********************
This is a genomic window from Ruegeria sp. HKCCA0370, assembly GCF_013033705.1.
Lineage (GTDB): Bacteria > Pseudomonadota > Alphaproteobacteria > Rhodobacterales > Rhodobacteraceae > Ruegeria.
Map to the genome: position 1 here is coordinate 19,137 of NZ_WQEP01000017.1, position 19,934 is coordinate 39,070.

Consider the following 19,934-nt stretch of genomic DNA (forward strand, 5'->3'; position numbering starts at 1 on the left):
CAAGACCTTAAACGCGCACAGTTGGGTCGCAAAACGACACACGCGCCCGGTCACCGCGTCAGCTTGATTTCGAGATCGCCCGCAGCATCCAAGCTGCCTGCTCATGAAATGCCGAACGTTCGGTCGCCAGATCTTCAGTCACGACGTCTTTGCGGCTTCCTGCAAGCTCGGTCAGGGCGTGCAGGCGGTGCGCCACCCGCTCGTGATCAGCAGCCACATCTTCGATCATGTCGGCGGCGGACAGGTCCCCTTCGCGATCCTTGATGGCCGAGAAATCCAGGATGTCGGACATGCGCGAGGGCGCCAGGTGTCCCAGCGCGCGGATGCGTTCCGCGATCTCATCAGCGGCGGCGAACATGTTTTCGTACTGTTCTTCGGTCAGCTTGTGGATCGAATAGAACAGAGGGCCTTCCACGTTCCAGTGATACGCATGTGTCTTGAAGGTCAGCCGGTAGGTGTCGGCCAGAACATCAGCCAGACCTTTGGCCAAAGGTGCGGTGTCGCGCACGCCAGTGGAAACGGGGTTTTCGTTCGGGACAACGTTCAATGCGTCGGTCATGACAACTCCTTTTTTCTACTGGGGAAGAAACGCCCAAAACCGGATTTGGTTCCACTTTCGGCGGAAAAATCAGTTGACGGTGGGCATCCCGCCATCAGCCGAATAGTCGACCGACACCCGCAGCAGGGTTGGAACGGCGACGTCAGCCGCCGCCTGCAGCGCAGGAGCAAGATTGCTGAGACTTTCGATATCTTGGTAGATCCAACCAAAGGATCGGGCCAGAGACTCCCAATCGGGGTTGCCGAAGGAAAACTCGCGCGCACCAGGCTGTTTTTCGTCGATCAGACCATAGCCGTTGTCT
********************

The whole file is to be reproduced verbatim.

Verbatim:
This is a genomic window from Ruegeria sp. HKCCA0370, assembly GCF_013033705.1.
Lineage (GTDB): Bacteria > Pseudomonadota > Alphaproteobacteria > Rhodobacterales > Rhodobacteraceae > Ruegeria.
Map to the genome: position 1 here is coordinate 19,137 of NZ_WQEP01000017.1, position 19,934 is coordinate 39,070.

Consider the following 19,934-nt stretch of genomic DNA (forward strand, 5'->3'; position numbering starts at 1 on the left):
CAAGACCTTAAACGCGCACAGTTGGGTCGCAAAACGACACACGCGCCCGGTCACCGCGTCAGCTTGATTTCGAGATCGCCCGCAGCATCCAAGCTGCCTGCTCATGAAATGCCGAACGTTCGGTCGCCAGATCTTCAGTCACGACGTCTTTGCGGCTTCCTGCAAGCTCGGTCAGGGCGTGCAGGCGGTGCGCCACCCGCTCGTGATCAGCAGCCACATCTTCGATCATGTCGGCGGCGGACAGGTCCCCTTCGCGATCCTTGATGGCCGAGAAATCCAGGATGTCGGACATGCGCGAGGGCGCCAGGTGTCCCAGCGCGCGGATGCGTTCCGCGATCTCATCAGCGGCGGCGAACATGTTTTCGTACTGTTCTTCGGTCAGCTTGTGGATCGAATAGAACAGAGGGCCTTCCACGTTCCAGTGATACGCATGTGTCTTGAAGGTCAGCCGGTAGGTGTCGGCCAGAACATCAGCCAGACCTTTGGCCAAAGGTGCGGTGTCGCGCACGCCAGTGGAAACGGGGTTTTCGTTCGGGACAACGTTCAATGCGTCGGTCATGACAACTCCTTTTTTCTACTGGGGAAGAAACGCCCAAAACCGGATTTGGTTCCACTTTCGGCGGAAAAATCAGTTGACGGTGGGCATCCCGCCATCAGCCGAATAGTCGACCGACACCCGCAGCAGGGTTGGAACGGCGACGTCAGCCGCCGCCTGCAGCGCAGGAGCAAGATTGCTGAGACTTTCGATATCTTGGTAGATCCAACCAAAGGATCGGGCCAGAGACTCCCAATCGGGGTTGCCGAAGGAAAACTCGCGCGCACCAGGCTGTTTTTCGTCGATCAGACCATAGCCGTTGTCT